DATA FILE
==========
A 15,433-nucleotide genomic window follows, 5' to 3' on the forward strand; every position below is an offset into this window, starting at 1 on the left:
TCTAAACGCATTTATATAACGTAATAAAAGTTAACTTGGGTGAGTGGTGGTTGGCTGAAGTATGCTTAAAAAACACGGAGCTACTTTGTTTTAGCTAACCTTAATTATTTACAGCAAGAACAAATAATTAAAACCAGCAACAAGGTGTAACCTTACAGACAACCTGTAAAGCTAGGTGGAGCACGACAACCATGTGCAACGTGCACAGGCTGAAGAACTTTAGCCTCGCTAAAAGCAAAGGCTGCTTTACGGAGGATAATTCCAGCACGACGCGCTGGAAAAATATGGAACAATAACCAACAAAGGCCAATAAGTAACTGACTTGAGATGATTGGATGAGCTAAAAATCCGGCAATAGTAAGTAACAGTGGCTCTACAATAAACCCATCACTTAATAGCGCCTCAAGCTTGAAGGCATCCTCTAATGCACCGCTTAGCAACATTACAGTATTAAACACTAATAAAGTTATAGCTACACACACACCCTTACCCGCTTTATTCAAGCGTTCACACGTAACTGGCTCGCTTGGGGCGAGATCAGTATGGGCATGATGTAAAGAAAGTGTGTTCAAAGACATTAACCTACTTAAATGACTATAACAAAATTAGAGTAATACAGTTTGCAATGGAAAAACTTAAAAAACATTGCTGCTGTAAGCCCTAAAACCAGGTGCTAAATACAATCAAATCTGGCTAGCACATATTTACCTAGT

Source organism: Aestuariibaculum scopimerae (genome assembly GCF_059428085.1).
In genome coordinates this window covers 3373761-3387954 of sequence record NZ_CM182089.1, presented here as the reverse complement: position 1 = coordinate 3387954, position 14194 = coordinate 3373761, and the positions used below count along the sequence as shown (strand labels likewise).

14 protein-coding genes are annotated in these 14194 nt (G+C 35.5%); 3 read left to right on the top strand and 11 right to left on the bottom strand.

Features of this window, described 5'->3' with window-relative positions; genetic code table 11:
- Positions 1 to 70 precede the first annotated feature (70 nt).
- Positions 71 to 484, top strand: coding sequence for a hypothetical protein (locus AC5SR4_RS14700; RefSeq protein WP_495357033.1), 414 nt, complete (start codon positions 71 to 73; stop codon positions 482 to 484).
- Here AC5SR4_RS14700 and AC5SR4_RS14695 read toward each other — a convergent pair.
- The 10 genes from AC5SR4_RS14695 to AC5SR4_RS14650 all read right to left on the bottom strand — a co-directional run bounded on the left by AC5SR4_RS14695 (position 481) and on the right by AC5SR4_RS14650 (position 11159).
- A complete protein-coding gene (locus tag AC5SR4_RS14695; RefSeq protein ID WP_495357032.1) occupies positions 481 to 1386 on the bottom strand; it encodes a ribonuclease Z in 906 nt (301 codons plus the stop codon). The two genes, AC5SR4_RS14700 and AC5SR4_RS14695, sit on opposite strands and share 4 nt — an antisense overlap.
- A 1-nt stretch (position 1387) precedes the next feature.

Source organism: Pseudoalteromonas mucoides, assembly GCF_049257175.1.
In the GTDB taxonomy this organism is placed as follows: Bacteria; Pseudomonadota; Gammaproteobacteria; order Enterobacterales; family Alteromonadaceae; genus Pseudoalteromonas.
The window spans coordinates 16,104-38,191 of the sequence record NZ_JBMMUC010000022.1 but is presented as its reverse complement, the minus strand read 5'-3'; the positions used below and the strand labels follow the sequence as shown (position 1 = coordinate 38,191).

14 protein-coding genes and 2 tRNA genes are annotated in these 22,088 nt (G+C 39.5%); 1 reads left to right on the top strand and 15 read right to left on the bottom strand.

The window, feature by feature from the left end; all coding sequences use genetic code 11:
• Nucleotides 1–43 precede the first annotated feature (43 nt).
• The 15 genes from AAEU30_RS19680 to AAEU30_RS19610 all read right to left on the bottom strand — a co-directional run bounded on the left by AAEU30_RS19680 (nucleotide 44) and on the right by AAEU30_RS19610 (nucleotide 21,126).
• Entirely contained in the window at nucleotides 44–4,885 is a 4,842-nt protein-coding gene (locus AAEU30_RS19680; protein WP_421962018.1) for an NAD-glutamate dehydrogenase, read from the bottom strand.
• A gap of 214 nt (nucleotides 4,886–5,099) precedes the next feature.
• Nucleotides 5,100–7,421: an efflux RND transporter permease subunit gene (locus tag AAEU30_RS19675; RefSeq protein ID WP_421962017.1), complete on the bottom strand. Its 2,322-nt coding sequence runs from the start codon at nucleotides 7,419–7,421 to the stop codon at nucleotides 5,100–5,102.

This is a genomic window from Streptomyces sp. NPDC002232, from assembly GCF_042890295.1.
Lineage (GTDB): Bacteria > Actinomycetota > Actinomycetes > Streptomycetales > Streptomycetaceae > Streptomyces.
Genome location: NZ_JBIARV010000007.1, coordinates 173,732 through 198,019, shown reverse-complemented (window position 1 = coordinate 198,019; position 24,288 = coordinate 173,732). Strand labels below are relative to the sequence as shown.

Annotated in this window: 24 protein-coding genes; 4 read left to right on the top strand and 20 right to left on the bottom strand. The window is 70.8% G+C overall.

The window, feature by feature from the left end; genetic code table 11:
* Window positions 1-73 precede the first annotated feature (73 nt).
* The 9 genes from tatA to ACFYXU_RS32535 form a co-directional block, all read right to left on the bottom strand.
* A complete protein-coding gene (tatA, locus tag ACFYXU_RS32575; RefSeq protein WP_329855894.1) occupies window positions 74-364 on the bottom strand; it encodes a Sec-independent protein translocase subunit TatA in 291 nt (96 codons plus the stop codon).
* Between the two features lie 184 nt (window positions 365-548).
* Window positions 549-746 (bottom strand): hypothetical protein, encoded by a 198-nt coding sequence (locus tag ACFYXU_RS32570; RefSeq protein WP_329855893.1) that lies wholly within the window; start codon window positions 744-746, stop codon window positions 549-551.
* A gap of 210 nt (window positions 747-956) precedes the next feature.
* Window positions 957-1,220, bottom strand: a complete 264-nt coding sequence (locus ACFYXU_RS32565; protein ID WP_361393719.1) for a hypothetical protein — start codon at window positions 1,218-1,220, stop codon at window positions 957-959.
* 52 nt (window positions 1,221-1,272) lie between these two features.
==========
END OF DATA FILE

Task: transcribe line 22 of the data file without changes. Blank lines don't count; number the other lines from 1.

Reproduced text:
• Nucleotides 5,100–7,421: an efflux RND transporter permease subunit gene (locus tag AAEU30_RS19675; RefSeq protein ID WP_421962017.1), complete on the bottom strand. Its 2,322-nt coding sequence runs from the start codon at nucleotides 7,419–7,421 to the stop codon at nucleotides 5,100–5,102.